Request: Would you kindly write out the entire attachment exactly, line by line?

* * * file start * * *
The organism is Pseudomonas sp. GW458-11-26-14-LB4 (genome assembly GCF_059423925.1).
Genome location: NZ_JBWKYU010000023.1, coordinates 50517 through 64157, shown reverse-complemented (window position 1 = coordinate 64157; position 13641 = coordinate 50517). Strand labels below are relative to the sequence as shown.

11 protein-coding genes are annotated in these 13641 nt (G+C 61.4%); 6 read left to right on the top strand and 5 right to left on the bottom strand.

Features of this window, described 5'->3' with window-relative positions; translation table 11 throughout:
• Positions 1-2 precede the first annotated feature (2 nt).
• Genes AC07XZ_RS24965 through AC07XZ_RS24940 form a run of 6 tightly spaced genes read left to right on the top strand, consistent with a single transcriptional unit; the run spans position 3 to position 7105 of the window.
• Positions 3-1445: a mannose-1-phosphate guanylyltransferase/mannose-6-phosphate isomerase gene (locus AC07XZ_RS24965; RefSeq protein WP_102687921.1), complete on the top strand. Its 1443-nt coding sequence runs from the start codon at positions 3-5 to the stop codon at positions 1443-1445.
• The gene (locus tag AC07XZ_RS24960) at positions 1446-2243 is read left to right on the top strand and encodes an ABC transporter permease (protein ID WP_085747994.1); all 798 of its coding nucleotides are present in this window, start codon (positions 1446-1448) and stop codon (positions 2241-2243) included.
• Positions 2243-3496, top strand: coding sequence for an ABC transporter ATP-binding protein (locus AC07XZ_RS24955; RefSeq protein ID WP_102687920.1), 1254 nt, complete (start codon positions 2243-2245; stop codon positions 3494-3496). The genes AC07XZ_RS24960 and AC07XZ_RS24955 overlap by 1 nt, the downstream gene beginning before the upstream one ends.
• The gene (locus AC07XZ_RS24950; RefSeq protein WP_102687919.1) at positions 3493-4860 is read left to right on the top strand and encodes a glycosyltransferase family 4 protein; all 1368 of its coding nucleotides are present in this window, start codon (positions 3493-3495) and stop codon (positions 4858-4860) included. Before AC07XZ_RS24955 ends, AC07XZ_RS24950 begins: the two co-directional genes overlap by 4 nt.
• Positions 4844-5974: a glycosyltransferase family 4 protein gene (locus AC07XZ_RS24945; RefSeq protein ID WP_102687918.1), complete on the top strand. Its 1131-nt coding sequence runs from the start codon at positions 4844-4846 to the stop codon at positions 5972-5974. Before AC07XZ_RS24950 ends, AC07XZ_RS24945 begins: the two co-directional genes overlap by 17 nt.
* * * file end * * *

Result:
The organism is Pseudomonas sp. GW458-11-26-14-LB4 (genome assembly GCF_059423925.1).
Genome location: NZ_JBWKYU010000023.1, coordinates 50517 through 64157, shown reverse-complemented (window position 1 = coordinate 64157; position 13641 = coordinate 50517). Strand labels below are relative to the sequence as shown.

11 protein-coding genes are annotated in these 13641 nt (G+C 61.4%); 6 read left to right on the top strand and 5 right to left on the bottom strand.

Features of this window, described 5'->3' with window-relative positions; translation table 11 throughout:
• Positions 1-2 precede the first annotated feature (2 nt).
• Genes AC07XZ_RS24965 through AC07XZ_RS24940 form a run of 6 tightly spaced genes read left to right on the top strand, consistent with a single transcriptional unit; the run spans position 3 to position 7105 of the window.
• Positions 3-1445: a mannose-1-phosphate guanylyltransferase/mannose-6-phosphate isomerase gene (locus AC07XZ_RS24965; RefSeq protein WP_102687921.1), complete on the top strand. Its 1443-nt coding sequence runs from the start codon at positions 3-5 to the stop codon at positions 1443-1445.
• The gene (locus tag AC07XZ_RS24960) at positions 1446-2243 is read left to right on the top strand and encodes an ABC transporter permease (protein ID WP_085747994.1); all 798 of its coding nucleotides are present in this window, start codon (positions 1446-1448) and stop codon (positions 2241-2243) included.
• Positions 2243-3496, top strand: coding sequence for an ABC transporter ATP-binding protein (locus AC07XZ_RS24955; RefSeq protein ID WP_102687920.1), 1254 nt, complete (start codon positions 2243-2245; stop codon positions 3494-3496). The genes AC07XZ_RS24960 and AC07XZ_RS24955 overlap by 1 nt, the downstream gene beginning before the upstream one ends.
• The gene (locus AC07XZ_RS24950; RefSeq protein WP_102687919.1) at positions 3493-4860 is read left to right on the top strand and encodes a glycosyltransferase family 4 protein; all 1368 of its coding nucleotides are present in this window, start codon (positions 3493-3495) and stop codon (positions 4858-4860) included. Before AC07XZ_RS24955 ends, AC07XZ_RS24950 begins: the two co-directional genes overlap by 4 nt.
• Positions 4844-5974: a glycosyltransferase family 4 protein gene (locus AC07XZ_RS24945; RefSeq protein ID WP_102687918.1), complete on the top strand. Its 1131-nt coding sequence runs from the start codon at positions 4844-4846 to the stop codon at positions 5972-5974. Before AC07XZ_RS24950 ends, AC07XZ_RS24945 begins: the two co-directional genes overlap by 17 nt.